Mr Clarke has been monitoring websites which are particularly used by computer degree students - but he says there is also a trade in law, economics and science degree work.
He highlights a website which has dozens of offers for anyone wanting to buy help with coursework in a range of subjects.
These "experts" are reviewed by their previous customers: "I gave him a job to do and he delivered promptly on time as agreed," says one reviewer of an expert who has more than 2,800 customer comments.
Mr Clarke has gathered examples of contract cheating. As well as requests for essays this includes a tender for someone to help with a real-time online module, with an instruction that the paid helper would need to be available to swap instant messages during this time slot.
There are "repeat offenders", including one student who wanted to buy 76 assignments in a year.
And there is a request for research work for a PhD - with the warning that this would have to be able to avoid detection by university plagiarism software.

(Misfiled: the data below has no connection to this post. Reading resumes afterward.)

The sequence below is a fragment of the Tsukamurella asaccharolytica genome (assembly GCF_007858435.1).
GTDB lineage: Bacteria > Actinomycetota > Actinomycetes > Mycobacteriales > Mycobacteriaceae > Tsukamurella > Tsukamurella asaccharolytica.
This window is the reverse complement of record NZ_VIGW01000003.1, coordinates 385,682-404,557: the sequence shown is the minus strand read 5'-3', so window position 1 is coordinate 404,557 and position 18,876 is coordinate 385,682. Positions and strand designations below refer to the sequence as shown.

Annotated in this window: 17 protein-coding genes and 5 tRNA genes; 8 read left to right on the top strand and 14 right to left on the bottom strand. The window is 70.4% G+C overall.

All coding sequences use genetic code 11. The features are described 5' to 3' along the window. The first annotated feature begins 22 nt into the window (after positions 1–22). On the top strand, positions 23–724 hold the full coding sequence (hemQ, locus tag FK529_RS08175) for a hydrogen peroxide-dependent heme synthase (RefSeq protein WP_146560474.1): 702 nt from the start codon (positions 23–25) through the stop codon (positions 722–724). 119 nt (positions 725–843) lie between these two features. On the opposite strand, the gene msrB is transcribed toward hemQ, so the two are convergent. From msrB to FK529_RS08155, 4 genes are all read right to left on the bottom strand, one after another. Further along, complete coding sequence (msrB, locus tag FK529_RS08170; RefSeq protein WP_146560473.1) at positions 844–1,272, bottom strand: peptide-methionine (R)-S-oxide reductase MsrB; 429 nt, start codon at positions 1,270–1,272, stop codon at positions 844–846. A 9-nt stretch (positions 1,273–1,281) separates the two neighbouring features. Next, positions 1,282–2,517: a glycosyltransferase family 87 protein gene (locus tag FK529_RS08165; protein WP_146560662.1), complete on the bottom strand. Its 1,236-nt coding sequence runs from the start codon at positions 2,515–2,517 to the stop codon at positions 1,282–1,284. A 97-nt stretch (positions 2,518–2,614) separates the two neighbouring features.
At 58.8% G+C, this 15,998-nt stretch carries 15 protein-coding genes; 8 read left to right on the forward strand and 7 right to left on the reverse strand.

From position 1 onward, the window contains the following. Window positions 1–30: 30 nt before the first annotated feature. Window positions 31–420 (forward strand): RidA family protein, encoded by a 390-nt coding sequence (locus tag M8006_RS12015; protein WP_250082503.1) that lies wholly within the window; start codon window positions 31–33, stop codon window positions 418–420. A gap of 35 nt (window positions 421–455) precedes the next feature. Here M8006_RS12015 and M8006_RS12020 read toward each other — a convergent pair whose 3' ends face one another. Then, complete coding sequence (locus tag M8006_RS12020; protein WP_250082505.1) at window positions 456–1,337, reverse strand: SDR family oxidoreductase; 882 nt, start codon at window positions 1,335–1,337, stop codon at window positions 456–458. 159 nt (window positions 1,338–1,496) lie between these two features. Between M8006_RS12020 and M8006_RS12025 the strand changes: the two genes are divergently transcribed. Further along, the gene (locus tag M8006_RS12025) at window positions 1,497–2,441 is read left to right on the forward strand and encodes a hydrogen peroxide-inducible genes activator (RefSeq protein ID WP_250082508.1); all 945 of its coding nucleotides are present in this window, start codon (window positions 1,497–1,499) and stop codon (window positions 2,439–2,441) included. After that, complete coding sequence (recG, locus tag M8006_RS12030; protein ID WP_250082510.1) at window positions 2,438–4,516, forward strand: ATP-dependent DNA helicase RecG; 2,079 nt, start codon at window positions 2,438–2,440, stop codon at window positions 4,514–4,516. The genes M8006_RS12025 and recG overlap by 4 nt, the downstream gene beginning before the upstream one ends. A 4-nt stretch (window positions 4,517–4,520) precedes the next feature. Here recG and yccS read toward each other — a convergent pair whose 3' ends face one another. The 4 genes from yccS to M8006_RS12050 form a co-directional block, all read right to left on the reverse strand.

Universities face a range of other types of cheating - including cutting and pasting from material from the internet and students buying essays from essay-writing companies and submitting them as their own.
This is a globalised trade - and Mr Clarke says that universities need to take a more concerted, collective action.
Individual universities have often been reluctant to acknowledge the extent of problems with cheating, because of the threat of damaging publicity and the risk to the reputation of their degrees.
However Mr Clarke is not proposing to copy the sting tactics of a lecturer in the United States who identified one of his own students trying to pay someone to write an essay for him.
The lecturer put in a bid to write the essay himself - which once completed was sent to the student, who unwittingly submitted the essay to the lecturer, who then revealed himself as the author.
Add your comments on this story, using the form below.
As academic jobs are on the line, if you fail too many students, with the commercial culture of many of the lesser ranked institutions who depend heavily on student income; even if you suspect and/or can prove it you may not want to deal with it. The only time I have seen department heads get upset, having spent 9 years in academia in two universities, is when you want to fail students. I am aware in one institution that students in an anonymous survey admitted that an on-line assessment, undertaken remotely, is often undertaken by the class ‘nerd’ for a fee. The assessment has been restructured to avoid that problem now.
Gary, Princeton, NJ, USA
Is this the end of coursework then?
What's the big deal? Private school kids have their parents buying them an education. Is there any difference?